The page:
Check Out the Books On My Reading List Through 2017 and See Why I Choose Them. My Reviews Will Follow!

Because I write nonfiction, I have to read a lot of books as part of my research. That means I have to be terribly picky about the books I read for pleasure. I’m not completely through my 2015-2016 stack (three more to go!) but I’ve already selected the nine titles that will be stacked on my nightstand for the next year or so. I’ll post reviews of the remaining three from my previous list and the titles below as I make my way through them.

Books to read 2

The Wright Brothers by David McCullough.  Two historical figures who grew up in my neck of the woods chronicled by my favorite biographer.  This one was a shoo-in.

The Turner House by Angela Flourney.  Flourney’s first novel has gotten some good press.  I love discovering a new author.

The Illuminations by Andrew O’Hagan.  O’Hagan was shortlisted for the Booker prize in 1999 and seems to be gathering steam.  The plot weaves together battle scenes and humdrum domestic life – no easy feat.  I’d like to take a look.

Ben Gurion: Father of Modern Israel by Anita Shapira.  Ben Gurion is one of those people I’ve always thought I should know more about (exactly how do you go about starting a brand new country???) so when I saw this biography positively reviewed in the New York Review of Books I leaped on it.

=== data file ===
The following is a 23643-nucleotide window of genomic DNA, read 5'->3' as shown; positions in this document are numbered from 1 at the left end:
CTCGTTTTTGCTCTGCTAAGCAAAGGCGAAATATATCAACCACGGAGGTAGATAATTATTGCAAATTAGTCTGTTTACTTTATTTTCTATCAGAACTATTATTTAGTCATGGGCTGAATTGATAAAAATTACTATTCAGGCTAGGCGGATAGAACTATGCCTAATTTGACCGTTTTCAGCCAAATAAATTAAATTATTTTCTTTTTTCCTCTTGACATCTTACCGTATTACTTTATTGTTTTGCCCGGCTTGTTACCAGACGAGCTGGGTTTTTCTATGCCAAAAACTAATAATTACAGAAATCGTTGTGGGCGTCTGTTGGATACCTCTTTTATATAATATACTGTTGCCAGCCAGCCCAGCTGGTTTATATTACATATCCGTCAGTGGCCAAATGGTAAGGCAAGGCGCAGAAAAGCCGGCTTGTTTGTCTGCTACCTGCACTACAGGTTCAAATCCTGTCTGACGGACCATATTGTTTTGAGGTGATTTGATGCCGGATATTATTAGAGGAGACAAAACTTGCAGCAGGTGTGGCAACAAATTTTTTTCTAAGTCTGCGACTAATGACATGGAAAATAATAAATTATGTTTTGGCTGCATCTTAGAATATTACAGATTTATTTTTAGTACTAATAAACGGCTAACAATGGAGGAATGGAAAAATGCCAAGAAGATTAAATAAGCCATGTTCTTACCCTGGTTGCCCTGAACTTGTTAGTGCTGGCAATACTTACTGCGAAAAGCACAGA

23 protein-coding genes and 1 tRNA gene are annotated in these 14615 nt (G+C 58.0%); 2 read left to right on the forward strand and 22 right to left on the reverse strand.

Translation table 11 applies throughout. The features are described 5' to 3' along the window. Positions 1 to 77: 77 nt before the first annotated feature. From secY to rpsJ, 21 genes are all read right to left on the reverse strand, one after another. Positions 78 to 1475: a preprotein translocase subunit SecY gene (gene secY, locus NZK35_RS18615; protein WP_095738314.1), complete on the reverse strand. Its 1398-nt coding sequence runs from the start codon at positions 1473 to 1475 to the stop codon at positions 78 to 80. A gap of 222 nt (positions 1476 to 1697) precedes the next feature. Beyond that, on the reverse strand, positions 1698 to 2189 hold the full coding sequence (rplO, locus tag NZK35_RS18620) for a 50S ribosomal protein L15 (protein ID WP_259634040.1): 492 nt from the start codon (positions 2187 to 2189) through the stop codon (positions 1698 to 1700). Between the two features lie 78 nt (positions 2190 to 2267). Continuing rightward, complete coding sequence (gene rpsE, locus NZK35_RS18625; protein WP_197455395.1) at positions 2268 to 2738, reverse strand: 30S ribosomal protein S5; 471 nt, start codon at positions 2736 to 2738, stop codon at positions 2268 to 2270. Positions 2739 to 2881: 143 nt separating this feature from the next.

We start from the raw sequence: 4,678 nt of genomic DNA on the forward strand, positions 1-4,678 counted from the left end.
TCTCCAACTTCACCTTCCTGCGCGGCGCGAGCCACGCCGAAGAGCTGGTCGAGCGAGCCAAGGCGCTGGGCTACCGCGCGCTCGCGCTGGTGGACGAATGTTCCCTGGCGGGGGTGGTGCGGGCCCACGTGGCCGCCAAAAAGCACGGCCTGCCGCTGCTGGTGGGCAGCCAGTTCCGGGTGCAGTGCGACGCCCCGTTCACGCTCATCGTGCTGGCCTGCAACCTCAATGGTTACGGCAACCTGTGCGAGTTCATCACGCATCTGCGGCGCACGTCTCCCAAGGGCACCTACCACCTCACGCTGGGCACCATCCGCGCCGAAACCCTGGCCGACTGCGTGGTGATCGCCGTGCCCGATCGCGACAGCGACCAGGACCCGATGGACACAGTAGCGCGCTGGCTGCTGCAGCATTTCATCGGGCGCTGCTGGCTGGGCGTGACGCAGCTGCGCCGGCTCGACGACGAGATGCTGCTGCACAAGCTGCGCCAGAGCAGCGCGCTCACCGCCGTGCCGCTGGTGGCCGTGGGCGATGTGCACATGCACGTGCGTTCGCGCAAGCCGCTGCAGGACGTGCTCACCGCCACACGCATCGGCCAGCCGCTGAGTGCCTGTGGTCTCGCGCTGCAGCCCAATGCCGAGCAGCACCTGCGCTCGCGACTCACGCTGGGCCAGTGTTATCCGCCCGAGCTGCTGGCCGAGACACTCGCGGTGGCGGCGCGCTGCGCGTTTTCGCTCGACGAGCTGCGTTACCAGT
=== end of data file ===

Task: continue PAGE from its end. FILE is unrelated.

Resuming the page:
Girl Waits With Gun by Amy Stewart.  I haven’t read a mystery in awhile and this one caught my eye in the magazine Bookmarks.  I liked both the 1914 setting and the plot (a woman turning the tables on some thugs).

At Night We Walk in Circles by Daniel Alarcon.  The subject of this novel fascinated me:  Immigration from the vantage point of those who stay behind as family and friends leave…possibly forever.

Between the World and Me by Ta-Nehisi Coates.  In the wake of recent shootings of black men and women by police I realized I have no idea how things look or feel through the eyes of the black community.  This one will be tough for me to read but I’m hoping it will help me understand more that I do.

My Brilliant Friend by Elena Ferrante.  I somehow missed this first installment in a series of four “Neapolitan” novels (the three that follow it are The Story of a New Name, Those Who Leave and Those Who Stay, and most recently The Story of the Lost Child).  If it’s as good as the reviewers claim it is, I’ll power through the other three.

Our Souls at Night by Kent Haruf.  Haruf’s last novel, finished just before he died.

Connie Nordhielm Wooldridge, Author

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